A Protein-Rich Breakfast Curbs Hunger

My Bariatric Life Health Guide
  • Eating a high-protein morning meal will refuel your body after a night of rest and satisfy your appetite so you're less likely to graze later.

     

    The Obesity Society's annual scientific meeting in Atlanta showed that eating high-protein sausage and egg-based breakfasts curbed hunger throughout the morning, compared with skipping breakfast or eating low-protein breakfasts of pancakes and syrup, in 18- to 55-year-old women. High-protein breakfasts also may help women curb eating later in the day, according to the researchers.

     

    All of the breakfast meals contained roughly 300 calories and similar quantities of fat and fiber. The protein-rich breakfasts contained 30 to 39 grams of protein. Participants completed questionnaires to rate aspects of appetite -- such as hunger, fullness, and desire to eat -- before breakfast and at 30 minute intervals between breakfast and lunch. A standard lunch meal of tortellini and sauce was served and subjects were asked to eat until comfortably full.

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    Study participants had improved appetite ratings - lower hunger, more fullness, less desire to eat - throughout the morning after eating each protein-rich breakfast, and ate fewer calories at lunch, compared with the low-protein breakfast and skipping breakfast. Breakfast skipping is a common behavior which can lead to overeating later in the day. This study helped to demonstrate that consuming a protein-rich breakfast can curb appetite and possibly help overeating later in the day in women.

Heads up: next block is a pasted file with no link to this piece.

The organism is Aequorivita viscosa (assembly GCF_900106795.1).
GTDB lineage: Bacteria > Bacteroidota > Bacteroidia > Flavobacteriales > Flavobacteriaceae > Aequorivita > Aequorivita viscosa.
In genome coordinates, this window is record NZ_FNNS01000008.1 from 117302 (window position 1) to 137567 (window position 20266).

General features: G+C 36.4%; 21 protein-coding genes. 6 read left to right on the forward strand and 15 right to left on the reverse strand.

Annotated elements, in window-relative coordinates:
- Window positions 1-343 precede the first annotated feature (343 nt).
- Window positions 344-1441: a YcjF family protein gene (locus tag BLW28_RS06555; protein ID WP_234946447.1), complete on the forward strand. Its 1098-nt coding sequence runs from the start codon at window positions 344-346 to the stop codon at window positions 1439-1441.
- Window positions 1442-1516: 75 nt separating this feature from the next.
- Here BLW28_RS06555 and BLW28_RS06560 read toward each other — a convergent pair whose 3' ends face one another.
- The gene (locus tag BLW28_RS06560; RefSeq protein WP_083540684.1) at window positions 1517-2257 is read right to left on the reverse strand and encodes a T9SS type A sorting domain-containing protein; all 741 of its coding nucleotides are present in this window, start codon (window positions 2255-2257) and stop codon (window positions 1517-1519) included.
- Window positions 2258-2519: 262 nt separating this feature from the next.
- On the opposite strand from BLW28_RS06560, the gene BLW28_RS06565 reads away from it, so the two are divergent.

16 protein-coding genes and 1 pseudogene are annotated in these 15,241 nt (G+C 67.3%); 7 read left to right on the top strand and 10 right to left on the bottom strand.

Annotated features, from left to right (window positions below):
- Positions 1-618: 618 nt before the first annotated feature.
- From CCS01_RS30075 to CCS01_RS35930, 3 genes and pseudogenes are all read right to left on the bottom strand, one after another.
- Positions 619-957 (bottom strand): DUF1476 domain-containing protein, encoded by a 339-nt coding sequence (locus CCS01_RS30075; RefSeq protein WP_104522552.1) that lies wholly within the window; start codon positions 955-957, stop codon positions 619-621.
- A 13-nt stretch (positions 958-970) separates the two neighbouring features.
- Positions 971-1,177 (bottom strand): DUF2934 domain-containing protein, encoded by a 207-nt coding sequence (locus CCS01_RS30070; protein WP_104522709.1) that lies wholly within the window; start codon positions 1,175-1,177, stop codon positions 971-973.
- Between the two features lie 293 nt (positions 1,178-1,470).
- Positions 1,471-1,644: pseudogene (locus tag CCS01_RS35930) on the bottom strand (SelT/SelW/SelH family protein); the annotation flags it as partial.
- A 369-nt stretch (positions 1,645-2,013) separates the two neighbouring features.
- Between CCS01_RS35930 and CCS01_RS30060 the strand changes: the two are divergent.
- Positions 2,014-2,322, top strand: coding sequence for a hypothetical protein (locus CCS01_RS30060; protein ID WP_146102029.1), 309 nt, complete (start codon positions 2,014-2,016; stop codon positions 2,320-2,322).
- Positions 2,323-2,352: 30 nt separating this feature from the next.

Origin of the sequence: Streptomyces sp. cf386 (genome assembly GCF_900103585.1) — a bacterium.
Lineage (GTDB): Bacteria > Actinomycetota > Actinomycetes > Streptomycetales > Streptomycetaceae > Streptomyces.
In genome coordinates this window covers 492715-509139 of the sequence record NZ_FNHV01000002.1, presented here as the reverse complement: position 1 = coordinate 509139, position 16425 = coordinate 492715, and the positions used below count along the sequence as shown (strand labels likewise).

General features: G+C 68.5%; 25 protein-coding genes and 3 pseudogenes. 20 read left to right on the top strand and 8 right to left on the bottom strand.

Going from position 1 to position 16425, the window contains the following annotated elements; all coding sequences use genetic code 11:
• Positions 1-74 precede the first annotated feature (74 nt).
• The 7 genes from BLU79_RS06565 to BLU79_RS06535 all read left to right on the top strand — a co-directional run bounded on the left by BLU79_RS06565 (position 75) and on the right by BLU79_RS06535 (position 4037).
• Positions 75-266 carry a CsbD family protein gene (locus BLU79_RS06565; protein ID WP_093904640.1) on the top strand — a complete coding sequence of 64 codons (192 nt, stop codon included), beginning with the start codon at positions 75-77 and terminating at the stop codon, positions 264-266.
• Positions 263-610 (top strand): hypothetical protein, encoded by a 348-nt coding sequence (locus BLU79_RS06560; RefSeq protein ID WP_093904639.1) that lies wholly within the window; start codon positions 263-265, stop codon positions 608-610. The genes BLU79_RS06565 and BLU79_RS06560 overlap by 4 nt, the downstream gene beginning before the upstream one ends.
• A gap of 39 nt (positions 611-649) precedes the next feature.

Similar study findings published in the American Journal of Clinical Nutrition showed the consumption of a high-protein breakfast also resulted in a reduction in brain activity responsible for the control of food cravings. Eating a high-protein breakfast impacted snacking on high-fat or high-sugar foods in the evening, compared with skipping breakfast or eating cereal.

     

    Americans generally consume enough protein. However, we tend to eat a small amount of protein at breakfast, moderate amounts at lunch, and the largest amount at dinner. Skipping breakfast or grabbing a quick bowl of cereal may be habitual owing to our busy lifestyles.

     

    A good strategy could be to have high protein foods already prepared. Hard boiled eggs can be stored for one week in the refrigerator. Raw almonds and goat’s milk cheddar provide good fats and protein in the a.m. Add protein powder to water or coffee, or make a coffee protein shake, for a metabolism boost first thing in the morning. Even some cold chicken leftover from last night’s dinner will curb your appetite until lunchtime.

     

    It seems the cliché is true: Breakfast is the most important meal of the day!

     

    Living life well-fed,   

    My Bariatric Life


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    Resources: The Obesity SocietyScienceDailyAmerican Journal of Clinical NutritionWhat’s Cooking AmericaDr. Oz

Published On: December 11, 2013